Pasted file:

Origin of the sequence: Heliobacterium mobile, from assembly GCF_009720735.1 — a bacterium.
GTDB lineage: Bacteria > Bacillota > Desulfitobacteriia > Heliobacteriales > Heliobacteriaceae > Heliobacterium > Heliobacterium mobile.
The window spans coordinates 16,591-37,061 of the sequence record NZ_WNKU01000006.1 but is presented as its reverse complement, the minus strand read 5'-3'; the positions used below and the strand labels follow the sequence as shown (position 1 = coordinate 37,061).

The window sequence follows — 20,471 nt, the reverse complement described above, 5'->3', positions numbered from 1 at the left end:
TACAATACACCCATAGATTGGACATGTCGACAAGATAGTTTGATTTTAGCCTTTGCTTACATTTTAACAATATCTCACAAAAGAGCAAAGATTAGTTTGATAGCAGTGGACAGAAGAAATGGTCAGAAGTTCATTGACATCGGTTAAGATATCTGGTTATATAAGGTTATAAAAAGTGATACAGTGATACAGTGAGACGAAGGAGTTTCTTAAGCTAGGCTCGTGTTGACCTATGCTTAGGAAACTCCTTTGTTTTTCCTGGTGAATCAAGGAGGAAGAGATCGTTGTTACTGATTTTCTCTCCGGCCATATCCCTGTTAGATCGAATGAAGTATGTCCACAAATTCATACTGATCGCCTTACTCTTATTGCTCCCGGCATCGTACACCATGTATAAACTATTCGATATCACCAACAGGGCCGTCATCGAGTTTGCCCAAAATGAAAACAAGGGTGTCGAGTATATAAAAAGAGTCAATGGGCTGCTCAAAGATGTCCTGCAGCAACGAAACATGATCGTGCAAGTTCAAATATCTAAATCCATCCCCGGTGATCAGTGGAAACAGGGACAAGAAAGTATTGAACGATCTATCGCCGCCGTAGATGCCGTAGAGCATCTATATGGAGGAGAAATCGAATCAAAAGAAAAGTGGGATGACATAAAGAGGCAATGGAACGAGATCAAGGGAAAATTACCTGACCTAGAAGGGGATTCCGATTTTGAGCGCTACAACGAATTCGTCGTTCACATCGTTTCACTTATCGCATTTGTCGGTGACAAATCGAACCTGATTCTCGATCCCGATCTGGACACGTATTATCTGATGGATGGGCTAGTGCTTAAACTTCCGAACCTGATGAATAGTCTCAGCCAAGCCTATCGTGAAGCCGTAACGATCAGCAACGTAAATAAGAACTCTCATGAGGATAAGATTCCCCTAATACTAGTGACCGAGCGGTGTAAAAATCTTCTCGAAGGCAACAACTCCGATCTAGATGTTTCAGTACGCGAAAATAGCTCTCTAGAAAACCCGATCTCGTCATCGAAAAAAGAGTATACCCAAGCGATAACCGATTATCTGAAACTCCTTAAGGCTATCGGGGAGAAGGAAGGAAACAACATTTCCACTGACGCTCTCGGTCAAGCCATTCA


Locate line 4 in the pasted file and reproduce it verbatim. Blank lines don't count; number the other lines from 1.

The window sequence follows — 20,471 nt, the reverse complement described above, 5'->3', positions numbered from 1 at the left end: